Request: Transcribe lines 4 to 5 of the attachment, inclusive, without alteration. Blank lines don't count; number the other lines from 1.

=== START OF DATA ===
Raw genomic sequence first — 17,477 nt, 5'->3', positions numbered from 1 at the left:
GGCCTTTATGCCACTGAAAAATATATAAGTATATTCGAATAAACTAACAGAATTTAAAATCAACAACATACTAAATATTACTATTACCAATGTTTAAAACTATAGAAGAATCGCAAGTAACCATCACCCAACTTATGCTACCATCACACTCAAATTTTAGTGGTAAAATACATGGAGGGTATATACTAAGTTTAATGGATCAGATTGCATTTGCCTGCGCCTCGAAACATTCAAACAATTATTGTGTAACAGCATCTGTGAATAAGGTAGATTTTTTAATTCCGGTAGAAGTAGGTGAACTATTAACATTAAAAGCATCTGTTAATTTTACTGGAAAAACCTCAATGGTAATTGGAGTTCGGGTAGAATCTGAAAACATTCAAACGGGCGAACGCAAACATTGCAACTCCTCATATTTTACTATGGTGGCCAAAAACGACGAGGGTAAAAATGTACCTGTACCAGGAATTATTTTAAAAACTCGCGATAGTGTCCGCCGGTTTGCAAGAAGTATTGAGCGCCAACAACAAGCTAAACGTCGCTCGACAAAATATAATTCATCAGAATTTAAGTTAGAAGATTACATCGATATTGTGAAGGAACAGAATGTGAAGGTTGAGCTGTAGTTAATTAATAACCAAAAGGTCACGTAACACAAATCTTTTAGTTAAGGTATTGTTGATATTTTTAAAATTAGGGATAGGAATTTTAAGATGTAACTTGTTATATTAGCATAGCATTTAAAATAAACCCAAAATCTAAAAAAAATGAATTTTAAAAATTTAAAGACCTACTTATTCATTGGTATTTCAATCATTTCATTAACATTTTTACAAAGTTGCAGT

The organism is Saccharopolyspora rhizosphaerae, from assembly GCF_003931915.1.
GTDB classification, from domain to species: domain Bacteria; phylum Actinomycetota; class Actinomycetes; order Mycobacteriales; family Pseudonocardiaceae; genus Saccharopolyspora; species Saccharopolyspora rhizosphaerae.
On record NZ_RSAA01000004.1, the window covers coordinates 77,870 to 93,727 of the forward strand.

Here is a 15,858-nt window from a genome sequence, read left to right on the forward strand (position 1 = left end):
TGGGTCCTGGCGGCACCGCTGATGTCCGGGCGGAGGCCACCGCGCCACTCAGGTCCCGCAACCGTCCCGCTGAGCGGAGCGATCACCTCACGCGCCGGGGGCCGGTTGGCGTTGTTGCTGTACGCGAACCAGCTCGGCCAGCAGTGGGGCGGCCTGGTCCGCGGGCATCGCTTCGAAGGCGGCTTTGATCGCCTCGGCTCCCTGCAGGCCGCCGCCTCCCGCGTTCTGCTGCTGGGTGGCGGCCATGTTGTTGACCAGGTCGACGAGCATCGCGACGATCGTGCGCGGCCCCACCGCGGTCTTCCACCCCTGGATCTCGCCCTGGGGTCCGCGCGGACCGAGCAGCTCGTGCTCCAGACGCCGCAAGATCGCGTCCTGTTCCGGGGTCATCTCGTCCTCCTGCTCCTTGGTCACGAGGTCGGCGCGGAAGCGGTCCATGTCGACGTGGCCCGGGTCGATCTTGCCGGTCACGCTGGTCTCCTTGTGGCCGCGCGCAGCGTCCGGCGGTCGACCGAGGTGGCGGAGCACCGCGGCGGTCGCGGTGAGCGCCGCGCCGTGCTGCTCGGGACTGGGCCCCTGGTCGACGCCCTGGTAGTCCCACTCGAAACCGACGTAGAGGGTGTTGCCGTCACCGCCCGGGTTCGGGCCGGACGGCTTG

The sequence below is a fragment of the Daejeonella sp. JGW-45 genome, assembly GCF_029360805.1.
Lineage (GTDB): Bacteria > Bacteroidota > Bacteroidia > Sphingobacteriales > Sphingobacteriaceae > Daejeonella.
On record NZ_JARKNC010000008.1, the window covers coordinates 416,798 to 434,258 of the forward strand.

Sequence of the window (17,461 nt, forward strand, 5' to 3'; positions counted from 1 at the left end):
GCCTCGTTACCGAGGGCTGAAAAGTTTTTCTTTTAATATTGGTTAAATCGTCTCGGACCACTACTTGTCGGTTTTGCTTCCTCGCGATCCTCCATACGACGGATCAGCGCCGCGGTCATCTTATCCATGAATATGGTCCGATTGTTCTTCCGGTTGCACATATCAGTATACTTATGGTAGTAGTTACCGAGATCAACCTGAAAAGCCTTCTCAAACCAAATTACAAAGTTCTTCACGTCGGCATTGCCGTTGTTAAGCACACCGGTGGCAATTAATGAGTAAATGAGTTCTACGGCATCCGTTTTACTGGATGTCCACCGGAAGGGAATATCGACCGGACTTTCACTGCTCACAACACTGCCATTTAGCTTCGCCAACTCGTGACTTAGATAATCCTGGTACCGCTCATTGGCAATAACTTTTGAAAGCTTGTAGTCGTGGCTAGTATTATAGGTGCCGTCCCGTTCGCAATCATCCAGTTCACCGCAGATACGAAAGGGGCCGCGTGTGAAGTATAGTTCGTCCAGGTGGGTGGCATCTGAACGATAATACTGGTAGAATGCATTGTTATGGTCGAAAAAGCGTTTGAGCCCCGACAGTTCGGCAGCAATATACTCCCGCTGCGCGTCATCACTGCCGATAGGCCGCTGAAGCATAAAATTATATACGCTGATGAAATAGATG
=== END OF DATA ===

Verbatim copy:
GTDB classification, from domain to species: domain Bacteria; phylum Actinomycetota; class Actinomycetes; order Mycobacteriales; family Pseudonocardiaceae; genus Saccharopolyspora; species Saccharopolyspora rhizosphaerae.
On record NZ_RSAA01000004.1, the window covers coordinates 77,870 to 93,727 of the forward strand.